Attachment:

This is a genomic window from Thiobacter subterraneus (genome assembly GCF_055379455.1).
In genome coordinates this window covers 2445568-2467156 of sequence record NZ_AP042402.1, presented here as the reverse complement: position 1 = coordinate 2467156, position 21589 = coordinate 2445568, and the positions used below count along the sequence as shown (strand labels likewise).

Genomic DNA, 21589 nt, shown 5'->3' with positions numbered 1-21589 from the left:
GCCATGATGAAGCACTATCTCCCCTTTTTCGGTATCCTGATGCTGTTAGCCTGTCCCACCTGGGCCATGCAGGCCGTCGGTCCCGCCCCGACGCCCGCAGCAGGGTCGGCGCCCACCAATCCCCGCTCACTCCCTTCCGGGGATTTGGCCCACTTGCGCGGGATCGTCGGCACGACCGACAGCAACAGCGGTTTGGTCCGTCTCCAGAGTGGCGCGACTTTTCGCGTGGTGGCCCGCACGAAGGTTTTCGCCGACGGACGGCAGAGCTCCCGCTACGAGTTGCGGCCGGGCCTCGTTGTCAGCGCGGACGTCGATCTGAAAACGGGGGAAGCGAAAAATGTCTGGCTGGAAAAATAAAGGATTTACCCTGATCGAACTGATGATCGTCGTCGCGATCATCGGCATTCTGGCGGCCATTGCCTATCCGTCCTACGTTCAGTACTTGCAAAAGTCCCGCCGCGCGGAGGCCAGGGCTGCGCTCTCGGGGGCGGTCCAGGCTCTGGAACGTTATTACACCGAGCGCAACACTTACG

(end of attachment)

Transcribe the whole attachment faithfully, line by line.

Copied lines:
This is a genomic window from Thiobacter subterraneus (genome assembly GCF_055379455.1).
In genome coordinates this window covers 2445568-2467156 of sequence record NZ_AP042402.1, presented here as the reverse complement: position 1 = coordinate 2467156, position 21589 = coordinate 2445568, and the positions used below count along the sequence as shown (strand labels likewise).

Genomic DNA, 21589 nt, shown 5'->3' with positions numbered 1-21589 from the left:
GCCATGATGAAGCACTATCTCCCCTTTTTCGGTATCCTGATGCTGTTAGCCTGTCCCACCTGGGCCATGCAGGCCGTCGGTCCCGCCCCGACGCCCGCAGCAGGGTCGGCGCCCACCAATCCCCGCTCACTCCCTTCCGGGGATTTGGCCCACTTGCGCGGGATCGTCGGCACGACCGACAGCAACAGCGGTTTGGTCCGTCTCCAGAGTGGCGCGACTTTTCGCGTGGTGGCCCGCACGAAGGTTTTCGCCGACGGACGGCAGAGCTCCCGCTACGAGTTGCGGCCGGGCCTCGTTGTCAGCGCGGACGTCGATCTGAAAACGGGGGAAGCGAAAAATGTCTGGCTGGAAAAATAAAGGATTTACCCTGATCGAACTGATGATCGTCGTCGCGATCATCGGCATTCTGGCGGCCATTGCCTATCCGTCCTACGTTCAGTACTTGCAAAAGTCCCGCCGCGCGGAGGCCAGGGCTGCGCTCTCGGGGGCGGTCCAGGCTCTGGAACGTTATTACACCGAGCGCAACACTTACG